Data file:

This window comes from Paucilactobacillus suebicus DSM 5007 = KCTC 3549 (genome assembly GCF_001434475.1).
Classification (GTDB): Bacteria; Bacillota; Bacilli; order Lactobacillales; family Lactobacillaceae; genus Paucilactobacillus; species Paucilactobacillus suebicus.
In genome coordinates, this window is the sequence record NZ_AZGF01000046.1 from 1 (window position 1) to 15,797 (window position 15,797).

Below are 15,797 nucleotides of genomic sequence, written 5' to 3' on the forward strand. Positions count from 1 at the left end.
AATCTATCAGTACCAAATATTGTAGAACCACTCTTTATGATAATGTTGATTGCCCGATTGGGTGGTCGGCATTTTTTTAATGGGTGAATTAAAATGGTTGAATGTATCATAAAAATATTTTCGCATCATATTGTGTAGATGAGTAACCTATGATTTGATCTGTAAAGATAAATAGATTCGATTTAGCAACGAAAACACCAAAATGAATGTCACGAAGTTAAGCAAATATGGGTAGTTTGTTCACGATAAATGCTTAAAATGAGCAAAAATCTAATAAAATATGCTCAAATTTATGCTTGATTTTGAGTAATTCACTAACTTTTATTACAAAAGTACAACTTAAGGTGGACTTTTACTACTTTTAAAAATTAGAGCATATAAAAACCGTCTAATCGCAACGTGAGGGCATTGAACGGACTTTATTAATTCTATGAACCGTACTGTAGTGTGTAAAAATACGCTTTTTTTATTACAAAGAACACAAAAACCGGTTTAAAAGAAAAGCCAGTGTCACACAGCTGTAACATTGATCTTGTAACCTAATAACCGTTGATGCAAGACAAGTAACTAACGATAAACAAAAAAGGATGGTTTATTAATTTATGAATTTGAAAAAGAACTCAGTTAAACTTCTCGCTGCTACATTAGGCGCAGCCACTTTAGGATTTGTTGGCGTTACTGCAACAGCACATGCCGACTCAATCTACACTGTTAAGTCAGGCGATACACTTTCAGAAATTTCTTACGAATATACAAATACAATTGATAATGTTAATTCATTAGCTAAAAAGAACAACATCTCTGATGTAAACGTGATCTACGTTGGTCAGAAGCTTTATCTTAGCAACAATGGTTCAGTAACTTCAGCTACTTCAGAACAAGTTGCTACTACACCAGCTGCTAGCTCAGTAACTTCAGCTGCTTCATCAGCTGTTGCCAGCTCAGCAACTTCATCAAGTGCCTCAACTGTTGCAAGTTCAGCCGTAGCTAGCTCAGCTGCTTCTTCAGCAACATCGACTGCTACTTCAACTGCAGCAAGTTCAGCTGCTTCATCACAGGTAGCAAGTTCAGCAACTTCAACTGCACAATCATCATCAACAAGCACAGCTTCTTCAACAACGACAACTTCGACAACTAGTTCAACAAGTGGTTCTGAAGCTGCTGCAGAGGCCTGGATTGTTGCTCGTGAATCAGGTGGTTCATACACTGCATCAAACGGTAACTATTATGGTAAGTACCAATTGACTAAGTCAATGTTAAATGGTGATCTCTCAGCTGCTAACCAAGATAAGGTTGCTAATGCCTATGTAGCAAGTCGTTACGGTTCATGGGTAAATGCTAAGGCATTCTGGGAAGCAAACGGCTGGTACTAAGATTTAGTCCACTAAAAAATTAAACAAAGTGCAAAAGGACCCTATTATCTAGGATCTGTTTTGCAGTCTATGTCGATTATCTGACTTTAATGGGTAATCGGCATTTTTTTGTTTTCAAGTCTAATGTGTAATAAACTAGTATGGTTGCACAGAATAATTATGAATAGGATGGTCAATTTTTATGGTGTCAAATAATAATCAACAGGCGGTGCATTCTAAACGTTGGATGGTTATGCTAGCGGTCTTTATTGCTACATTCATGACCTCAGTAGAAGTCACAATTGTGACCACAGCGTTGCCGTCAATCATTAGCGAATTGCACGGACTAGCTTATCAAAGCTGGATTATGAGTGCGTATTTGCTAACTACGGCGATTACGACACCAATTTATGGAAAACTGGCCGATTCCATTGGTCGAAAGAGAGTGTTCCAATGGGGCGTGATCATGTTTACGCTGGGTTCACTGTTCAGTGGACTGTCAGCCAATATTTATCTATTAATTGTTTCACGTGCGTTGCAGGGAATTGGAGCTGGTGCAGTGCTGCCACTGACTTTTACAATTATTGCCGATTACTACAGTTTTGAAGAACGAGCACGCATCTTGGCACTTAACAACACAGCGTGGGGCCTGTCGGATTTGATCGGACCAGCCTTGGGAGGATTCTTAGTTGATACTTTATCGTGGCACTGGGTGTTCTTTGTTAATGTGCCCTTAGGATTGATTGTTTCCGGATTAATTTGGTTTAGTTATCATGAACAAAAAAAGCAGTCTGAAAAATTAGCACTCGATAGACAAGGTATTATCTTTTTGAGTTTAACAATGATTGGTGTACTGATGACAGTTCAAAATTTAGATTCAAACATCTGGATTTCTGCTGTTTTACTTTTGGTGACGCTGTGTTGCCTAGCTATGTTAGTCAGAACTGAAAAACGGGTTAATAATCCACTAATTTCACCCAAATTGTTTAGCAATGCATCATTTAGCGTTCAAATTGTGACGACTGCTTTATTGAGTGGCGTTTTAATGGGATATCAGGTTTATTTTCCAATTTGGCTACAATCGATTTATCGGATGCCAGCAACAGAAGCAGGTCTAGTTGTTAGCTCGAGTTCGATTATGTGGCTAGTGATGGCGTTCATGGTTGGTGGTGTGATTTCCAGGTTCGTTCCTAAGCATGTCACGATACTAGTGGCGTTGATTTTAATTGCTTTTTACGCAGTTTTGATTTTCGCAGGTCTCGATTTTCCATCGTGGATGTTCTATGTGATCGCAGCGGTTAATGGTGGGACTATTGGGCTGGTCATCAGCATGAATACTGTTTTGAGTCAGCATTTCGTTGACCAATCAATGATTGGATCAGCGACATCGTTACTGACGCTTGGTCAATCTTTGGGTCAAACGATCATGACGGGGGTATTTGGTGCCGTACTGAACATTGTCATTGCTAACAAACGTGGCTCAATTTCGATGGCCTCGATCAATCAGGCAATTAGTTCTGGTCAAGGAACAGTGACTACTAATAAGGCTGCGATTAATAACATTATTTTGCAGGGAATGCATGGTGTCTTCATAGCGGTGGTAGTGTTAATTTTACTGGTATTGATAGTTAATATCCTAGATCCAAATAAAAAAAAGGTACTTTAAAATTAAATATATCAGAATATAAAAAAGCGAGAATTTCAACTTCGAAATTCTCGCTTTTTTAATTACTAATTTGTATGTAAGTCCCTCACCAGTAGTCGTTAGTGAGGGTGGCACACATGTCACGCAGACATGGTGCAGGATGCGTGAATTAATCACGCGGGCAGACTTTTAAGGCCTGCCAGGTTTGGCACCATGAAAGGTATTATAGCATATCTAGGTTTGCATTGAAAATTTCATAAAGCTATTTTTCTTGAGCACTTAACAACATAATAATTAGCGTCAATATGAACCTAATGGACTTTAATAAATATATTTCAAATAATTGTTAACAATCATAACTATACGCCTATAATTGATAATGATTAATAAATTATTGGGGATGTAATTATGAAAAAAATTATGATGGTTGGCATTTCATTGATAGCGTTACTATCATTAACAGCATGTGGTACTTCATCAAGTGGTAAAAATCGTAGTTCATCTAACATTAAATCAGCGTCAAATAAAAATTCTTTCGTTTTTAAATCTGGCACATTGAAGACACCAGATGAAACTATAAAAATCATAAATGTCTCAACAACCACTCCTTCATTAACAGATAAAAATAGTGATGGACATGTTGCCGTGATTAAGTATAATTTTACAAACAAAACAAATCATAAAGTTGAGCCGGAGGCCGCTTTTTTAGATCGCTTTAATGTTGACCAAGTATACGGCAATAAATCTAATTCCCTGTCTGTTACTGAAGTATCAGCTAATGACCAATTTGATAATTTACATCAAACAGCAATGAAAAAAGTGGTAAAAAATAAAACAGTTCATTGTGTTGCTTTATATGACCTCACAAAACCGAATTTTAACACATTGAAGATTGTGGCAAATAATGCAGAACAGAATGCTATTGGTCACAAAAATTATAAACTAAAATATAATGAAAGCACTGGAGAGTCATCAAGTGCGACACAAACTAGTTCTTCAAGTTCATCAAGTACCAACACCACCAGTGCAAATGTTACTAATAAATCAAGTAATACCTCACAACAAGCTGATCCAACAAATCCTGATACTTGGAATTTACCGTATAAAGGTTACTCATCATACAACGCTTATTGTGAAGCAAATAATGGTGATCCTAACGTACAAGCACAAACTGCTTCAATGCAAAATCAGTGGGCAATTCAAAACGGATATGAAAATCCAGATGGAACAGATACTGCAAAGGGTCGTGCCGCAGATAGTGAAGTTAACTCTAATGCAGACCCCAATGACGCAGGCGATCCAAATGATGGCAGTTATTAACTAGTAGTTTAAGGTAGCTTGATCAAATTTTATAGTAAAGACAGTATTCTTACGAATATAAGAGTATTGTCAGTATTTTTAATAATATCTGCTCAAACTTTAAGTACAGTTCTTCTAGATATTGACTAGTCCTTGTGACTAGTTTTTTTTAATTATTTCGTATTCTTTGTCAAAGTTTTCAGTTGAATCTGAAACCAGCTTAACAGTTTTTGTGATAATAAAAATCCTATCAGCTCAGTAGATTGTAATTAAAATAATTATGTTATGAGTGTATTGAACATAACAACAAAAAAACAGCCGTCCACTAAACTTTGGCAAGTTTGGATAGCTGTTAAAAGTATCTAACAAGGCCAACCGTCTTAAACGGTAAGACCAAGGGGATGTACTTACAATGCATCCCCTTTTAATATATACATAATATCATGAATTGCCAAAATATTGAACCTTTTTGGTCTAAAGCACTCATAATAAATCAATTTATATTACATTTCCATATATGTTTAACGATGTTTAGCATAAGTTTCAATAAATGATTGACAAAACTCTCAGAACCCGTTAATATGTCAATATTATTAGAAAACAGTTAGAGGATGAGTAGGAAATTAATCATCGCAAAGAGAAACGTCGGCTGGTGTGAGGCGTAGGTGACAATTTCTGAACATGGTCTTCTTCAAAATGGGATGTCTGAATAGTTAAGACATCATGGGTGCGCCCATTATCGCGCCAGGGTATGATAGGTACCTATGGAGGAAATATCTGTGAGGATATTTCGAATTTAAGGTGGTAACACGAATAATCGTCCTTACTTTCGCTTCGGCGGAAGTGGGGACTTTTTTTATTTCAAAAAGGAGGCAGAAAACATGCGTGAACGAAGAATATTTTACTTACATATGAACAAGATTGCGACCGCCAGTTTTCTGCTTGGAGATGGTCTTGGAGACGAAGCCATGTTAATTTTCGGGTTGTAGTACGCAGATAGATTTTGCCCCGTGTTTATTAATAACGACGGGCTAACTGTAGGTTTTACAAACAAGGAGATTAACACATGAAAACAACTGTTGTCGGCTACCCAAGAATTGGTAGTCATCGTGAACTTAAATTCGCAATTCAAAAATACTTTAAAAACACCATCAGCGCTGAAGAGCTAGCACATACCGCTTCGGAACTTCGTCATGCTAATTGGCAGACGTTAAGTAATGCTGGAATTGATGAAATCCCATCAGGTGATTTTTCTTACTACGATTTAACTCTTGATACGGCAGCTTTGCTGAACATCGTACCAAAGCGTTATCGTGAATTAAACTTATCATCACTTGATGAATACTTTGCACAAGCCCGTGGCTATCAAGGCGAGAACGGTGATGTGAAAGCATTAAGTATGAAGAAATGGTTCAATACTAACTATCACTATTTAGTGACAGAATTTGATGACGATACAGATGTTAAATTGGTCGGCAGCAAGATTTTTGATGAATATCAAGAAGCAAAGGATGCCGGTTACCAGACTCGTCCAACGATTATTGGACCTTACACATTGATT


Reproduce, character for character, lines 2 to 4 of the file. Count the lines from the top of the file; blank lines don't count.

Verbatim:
Classification (GTDB): Bacteria; Bacillota; Bacilli; order Lactobacillales; family Lactobacillaceae; genus Paucilactobacillus; species Paucilactobacillus suebicus.
In genome coordinates, this window is the sequence record NZ_AZGF01000046.1 from 1 (window position 1) to 15,797 (window position 15,797).

Below are 15,797 nucleotides of genomic sequence, written 5' to 3' on the forward strand. Positions count from 1 at the left end.